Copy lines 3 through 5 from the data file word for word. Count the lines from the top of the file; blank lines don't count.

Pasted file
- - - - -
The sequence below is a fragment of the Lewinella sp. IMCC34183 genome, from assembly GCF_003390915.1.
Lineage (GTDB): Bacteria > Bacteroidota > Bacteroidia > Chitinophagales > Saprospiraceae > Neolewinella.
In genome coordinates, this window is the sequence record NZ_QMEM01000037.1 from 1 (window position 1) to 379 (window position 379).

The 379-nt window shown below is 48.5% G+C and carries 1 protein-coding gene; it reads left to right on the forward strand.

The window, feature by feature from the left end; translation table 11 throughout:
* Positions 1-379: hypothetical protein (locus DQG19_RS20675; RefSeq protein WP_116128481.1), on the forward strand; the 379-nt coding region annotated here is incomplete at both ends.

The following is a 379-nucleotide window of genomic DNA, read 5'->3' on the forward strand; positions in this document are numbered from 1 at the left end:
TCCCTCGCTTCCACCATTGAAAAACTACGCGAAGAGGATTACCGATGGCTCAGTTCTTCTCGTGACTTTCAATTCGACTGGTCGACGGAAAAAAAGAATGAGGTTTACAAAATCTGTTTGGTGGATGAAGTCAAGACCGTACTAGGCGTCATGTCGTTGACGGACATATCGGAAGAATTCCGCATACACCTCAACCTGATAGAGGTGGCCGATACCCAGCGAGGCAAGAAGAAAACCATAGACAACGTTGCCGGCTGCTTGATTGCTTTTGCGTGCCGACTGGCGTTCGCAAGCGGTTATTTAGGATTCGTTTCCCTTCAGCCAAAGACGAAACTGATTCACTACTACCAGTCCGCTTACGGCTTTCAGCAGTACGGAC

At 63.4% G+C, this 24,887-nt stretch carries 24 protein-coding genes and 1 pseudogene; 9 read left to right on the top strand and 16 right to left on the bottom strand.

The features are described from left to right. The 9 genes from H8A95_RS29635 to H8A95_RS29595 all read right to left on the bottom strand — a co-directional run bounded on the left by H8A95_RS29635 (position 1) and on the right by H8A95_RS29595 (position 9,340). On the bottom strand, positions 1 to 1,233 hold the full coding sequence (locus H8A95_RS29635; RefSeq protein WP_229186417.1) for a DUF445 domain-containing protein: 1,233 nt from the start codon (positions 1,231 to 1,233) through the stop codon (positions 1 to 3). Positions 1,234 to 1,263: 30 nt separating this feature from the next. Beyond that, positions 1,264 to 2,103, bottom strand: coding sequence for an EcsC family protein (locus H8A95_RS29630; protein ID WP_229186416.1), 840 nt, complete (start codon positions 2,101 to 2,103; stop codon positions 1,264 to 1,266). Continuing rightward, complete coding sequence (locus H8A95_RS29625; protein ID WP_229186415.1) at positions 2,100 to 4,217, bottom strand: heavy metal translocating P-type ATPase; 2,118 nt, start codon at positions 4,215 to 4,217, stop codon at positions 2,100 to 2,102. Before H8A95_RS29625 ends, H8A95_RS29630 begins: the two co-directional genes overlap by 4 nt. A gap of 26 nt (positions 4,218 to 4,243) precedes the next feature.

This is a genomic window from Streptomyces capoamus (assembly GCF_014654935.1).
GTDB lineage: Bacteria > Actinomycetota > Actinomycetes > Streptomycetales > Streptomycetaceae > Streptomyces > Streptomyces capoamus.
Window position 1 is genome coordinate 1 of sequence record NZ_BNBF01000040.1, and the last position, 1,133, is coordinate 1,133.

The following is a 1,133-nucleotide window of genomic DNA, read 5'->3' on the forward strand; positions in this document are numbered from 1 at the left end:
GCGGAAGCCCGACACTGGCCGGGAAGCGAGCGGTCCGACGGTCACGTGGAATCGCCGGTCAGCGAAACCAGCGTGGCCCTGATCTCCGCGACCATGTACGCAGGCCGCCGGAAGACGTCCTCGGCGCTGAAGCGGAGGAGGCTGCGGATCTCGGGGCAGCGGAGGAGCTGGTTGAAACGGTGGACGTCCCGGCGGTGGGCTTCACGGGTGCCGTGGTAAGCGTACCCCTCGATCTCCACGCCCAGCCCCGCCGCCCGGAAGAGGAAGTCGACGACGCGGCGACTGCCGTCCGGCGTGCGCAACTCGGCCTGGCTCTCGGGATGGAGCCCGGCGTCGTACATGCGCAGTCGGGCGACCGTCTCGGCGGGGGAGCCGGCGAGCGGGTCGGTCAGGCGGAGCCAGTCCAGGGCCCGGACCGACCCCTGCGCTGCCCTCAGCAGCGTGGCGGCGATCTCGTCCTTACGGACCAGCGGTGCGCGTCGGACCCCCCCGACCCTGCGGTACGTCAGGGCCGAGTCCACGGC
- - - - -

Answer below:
In genome coordinates, this window is the sequence record NZ_QMEM01000037.1 from 1 (window position 1) to 379 (window position 379).

The 379-nt window shown below is 48.5% G+C and carries 1 protein-coding gene; it reads left to right on the forward strand.

The window, feature by feature from the left end; translation table 11 throughout: